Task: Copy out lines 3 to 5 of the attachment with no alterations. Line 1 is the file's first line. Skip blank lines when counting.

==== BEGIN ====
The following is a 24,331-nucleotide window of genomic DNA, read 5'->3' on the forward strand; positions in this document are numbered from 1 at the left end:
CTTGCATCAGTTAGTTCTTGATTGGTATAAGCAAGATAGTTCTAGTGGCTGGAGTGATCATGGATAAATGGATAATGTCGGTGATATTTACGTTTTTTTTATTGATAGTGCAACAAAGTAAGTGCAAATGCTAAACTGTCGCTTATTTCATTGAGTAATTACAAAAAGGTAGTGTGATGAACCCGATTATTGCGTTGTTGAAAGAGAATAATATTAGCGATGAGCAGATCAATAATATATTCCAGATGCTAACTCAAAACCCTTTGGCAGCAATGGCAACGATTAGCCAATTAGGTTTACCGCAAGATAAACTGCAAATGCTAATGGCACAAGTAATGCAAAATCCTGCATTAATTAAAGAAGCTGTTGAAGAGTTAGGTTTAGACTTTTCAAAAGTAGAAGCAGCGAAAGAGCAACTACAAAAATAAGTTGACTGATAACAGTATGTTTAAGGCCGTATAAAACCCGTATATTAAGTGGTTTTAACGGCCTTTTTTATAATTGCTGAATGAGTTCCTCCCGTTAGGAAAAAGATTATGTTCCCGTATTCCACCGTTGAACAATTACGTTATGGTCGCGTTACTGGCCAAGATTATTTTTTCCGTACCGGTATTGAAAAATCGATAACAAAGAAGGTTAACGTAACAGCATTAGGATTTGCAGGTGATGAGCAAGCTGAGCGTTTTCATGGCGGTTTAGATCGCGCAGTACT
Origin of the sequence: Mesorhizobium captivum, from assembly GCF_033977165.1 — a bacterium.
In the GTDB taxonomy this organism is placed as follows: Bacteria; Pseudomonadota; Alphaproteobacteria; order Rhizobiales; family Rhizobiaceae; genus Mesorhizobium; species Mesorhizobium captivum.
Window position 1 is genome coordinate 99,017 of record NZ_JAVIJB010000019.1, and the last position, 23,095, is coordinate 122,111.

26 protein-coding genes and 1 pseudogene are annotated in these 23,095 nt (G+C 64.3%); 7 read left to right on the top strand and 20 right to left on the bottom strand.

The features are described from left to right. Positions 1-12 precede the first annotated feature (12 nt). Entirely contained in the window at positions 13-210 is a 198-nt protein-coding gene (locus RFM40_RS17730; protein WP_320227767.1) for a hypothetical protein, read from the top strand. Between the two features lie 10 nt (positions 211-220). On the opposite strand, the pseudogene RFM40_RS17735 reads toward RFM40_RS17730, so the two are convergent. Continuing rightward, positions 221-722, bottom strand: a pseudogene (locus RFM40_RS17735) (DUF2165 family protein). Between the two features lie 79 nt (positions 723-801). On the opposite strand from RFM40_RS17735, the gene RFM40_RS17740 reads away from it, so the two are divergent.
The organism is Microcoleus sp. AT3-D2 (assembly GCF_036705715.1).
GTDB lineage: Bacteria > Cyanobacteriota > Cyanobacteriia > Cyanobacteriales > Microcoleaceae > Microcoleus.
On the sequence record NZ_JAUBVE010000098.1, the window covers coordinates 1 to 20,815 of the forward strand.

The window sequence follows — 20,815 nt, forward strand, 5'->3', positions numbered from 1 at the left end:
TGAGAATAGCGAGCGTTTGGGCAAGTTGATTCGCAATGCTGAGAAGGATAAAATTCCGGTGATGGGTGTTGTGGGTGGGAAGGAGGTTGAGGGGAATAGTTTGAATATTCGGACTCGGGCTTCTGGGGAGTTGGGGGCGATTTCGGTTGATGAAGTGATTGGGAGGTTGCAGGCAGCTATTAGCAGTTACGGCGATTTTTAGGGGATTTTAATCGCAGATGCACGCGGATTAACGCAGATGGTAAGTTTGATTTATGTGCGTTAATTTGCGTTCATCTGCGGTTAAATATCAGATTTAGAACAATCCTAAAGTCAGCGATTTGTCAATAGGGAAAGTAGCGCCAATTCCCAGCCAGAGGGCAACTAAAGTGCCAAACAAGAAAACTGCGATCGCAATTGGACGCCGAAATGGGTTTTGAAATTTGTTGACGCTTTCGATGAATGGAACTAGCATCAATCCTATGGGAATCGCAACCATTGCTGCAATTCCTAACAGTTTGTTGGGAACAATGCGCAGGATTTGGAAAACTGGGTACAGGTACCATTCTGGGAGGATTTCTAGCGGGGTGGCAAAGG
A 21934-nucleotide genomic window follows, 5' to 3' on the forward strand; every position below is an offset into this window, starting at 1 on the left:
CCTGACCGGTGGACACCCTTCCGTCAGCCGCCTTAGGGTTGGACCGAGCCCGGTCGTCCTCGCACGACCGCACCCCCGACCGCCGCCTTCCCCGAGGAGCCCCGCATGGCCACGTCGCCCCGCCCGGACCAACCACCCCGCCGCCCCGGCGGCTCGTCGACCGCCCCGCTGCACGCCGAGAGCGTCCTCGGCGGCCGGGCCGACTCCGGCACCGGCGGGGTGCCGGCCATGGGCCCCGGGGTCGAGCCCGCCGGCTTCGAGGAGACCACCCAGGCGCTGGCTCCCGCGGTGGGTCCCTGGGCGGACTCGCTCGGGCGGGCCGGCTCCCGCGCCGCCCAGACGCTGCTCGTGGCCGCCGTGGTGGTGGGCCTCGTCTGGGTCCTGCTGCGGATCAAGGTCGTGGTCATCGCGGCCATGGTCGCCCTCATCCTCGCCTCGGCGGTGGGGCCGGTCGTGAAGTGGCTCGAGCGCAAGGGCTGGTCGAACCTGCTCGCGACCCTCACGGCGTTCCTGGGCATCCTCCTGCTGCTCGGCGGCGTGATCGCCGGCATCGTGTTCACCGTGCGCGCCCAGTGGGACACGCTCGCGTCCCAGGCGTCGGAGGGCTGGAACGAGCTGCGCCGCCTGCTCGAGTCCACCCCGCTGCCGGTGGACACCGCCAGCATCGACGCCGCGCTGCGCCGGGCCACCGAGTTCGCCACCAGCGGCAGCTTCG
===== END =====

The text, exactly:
Origin of the sequence: Mesorhizobium captivum, from assembly GCF_033977165.1 — a bacterium.
In the GTDB taxonomy this organism is placed as follows: Bacteria; Pseudomonadota; Alphaproteobacteria; order Rhizobiales; family Rhizobiaceae; genus Mesorhizobium; species Mesorhizobium captivum.
Window position 1 is genome coordinate 99,017 of record NZ_JAVIJB010000019.1, and the last position, 23,095, is coordinate 122,111.